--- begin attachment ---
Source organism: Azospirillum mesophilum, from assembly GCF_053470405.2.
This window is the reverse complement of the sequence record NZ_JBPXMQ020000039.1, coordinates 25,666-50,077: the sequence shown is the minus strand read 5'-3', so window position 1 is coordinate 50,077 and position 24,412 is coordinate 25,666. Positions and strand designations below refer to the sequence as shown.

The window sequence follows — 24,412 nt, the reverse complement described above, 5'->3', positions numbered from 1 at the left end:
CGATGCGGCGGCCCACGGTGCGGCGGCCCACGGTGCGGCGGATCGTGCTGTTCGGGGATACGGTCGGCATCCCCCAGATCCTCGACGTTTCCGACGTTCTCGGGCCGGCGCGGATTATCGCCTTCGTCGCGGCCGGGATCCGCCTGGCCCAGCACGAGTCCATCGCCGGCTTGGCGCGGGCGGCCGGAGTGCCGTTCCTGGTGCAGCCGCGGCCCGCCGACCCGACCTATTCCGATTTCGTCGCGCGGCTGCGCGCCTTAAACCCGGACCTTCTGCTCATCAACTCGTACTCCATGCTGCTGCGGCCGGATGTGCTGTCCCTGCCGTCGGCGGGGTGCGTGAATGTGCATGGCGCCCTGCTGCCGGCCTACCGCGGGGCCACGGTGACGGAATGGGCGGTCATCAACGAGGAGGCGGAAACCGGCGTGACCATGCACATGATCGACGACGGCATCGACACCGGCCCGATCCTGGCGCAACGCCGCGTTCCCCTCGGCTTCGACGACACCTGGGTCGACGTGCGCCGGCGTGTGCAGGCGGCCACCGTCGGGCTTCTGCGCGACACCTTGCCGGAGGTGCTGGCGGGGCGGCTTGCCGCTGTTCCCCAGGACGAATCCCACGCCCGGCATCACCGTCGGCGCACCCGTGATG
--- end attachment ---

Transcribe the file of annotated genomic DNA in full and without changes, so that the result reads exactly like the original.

Source organism: Azospirillum mesophilum, from assembly GCF_053470405.2.
This window is the reverse complement of the sequence record NZ_JBPXMQ020000039.1, coordinates 25,666-50,077: the sequence shown is the minus strand read 5'-3', so window position 1 is coordinate 50,077 and position 24,412 is coordinate 25,666. Positions and strand designations below refer to the sequence as shown.

The window sequence follows — 24,412 nt, the reverse complement described above, 5'->3', positions numbered from 1 at the left end:
CGATGCGGCGGCCCACGGTGCGGCGGCCCACGGTGCGGCGGATCGTGCTGTTCGGGGATACGGTCGGCATCCCCCAGATCCTCGACGTTTCCGACGTTCTCGGGCCGGCGCGGATTATCGCCTTCGTCGCGGCCGGGATCCGCCTGGCCCAGCACGAGTCCATCGCCGGCTTGGCGCGGGCGGCCGGAGTGCCGTTCCTGGTGCAGCCGCGGCCCGCCGACCCGACCTATTCCGATTTCGTCGCGCGGCTGCGCGCCTTAAACCCGGACCTTCTGCTCATCAACTCGTACTCCATGCTGCTGCGGCCGGATGTGCTGTCCCTGCCGTCGGCGGGGTGCGTGAATGTGCATGGCGCCCTGCTGCCGGCCTACCGCGGGGCCACGGTGACGGAATGGGCGGTCATCAACGAGGAGGCGGAAACCGGCGTGACCATGCACATGATCGACGACGGCATCGACACCGGCCCGATCCTGGCGCAACGCCGCGTTCCCCTCGGCTTCGACGACACCTGGGTCGACGTGCGCCGGCGTGTGCAGGCGGCCACCGTCGGGCTTCTGCGCGACACCTTGCCGGAGGTGCTGGCGGGGCGGCTTGCCGCTGTTCCCCAGGACGAATCCCACGCCCGGCATCACCGTCGGCGCACCCGTGATG